When I’m running, I do get extremely nervous beforehand, mainly because of the large crowds of people. But once I start, I’m ok and afterwards I just feel so happy and really pleased with myself that I have achieved it.
I am looking to sign up for some more 10k’s and half marathons for the next year. One day, I’d love to achieve completing a marathon - although I think I’m way off that, just yet! But, I like to be challenged and have something to aim for, as that’s what motivates me to keep running.
Even though I'm not able to see, I like to ensure that I live a completely ‘normal’ life. And one of the things I love about running, is the fact that I can blend in and just be like everyone else. It’s different for everyone, but personally I wouldn’t be comfortable taking part in a sport that is ‘just for visually impaired people’. I don’t like to be grouped with other blind people at all, because when I am in work or with friends and family, I’m surrounded by sighted people and I like my running to reflect this also. Again, it’s an individual choice, but myself and my guide never wear any clothing to indicate that I am blind or that he is guiding; that way I get to feel just the same as all the other runners.
I’d love to encourage more blind and visually impaired people to have a go at running. I think the most important thing to say, is that it’s not about speed at all. It really doesn’t matter how slow (or fast) you are. When you consider that most blind and profoundly visually impaired people struggle to get from A to B using a cane or guide dog, running can seem really daunting at first. But, if you can find a guide who will run with you and who you can build up trust with, definitely give it a go.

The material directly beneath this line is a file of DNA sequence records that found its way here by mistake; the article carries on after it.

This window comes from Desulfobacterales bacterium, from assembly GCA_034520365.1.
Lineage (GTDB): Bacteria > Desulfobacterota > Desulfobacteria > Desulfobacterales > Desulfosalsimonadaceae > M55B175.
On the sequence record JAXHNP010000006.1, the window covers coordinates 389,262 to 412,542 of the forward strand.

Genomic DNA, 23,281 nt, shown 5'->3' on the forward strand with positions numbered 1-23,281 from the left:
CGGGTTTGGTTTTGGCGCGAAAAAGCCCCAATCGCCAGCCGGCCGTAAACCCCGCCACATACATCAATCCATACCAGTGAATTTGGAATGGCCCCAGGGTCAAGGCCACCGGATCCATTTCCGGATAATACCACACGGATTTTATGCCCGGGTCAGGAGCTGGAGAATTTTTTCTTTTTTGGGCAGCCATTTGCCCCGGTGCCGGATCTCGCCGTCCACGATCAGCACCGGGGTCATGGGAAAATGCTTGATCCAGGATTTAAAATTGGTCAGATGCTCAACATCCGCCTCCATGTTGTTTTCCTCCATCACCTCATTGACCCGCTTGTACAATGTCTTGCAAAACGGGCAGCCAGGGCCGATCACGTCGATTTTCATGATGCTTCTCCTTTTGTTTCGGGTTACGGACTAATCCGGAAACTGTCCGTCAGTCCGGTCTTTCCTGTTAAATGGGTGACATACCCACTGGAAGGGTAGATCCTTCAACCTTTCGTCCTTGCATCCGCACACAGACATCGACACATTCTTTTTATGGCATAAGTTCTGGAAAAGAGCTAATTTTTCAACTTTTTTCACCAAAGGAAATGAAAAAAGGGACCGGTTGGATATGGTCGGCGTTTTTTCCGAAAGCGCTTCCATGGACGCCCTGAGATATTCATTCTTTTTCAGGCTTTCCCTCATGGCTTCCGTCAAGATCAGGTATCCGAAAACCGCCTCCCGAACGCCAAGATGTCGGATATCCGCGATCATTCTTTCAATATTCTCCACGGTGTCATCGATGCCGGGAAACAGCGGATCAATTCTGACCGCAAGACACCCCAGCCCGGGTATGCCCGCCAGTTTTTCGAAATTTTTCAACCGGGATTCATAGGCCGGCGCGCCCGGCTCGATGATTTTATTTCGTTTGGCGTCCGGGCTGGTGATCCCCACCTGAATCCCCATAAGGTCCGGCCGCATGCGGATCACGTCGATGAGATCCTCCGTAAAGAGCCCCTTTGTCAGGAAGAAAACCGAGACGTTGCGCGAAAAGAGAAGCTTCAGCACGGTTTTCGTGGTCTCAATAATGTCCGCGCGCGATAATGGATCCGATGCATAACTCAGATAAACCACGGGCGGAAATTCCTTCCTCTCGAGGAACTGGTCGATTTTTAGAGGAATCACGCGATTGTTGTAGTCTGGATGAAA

Statistics show that many blind and visually impaired people are socially isolated, so running is a great way to get out and active, while making new friends. It’s therefore really important to find innovative ways of engaging with people who have sight loss to encourage them to believe that running, getting active or indeed any sport is a definite possibility for them.
I’ve been running for almost a year, and every now and then I still lose my confidence with it. I might have a few bumps or collisions when I’m out and about with my cane and this in turn impacts on how safe I feel when running – or if I turn up for a run and I’m paired up with a guide I’ve never met before this makes me extremely nervous because trust isn’t something that happens instantly. My point really, is that running does take a lot of confidence and although I get slightly daunted with it at times, over all I absolutely love running and I’m so glad that I took it up.
It would be great to see more blind people feeling empowered to take up running too – and for some that could even mean a gentle walk, jog; anything that gets people out and active is a brilliant thing!
Thinking about trying out a run? Look for a local guide on the England Athletics Find a Guide Database. All guides in the database have attended a Sight Loss Awareness and Guide Running workshop, are DBS checked and are passionate about running.
Parkrun organise free, weekly, 5k timed runs around the world. They are open to everyone, free, and are safe and easy to take part in. Visit the parkrun website to find an event near you.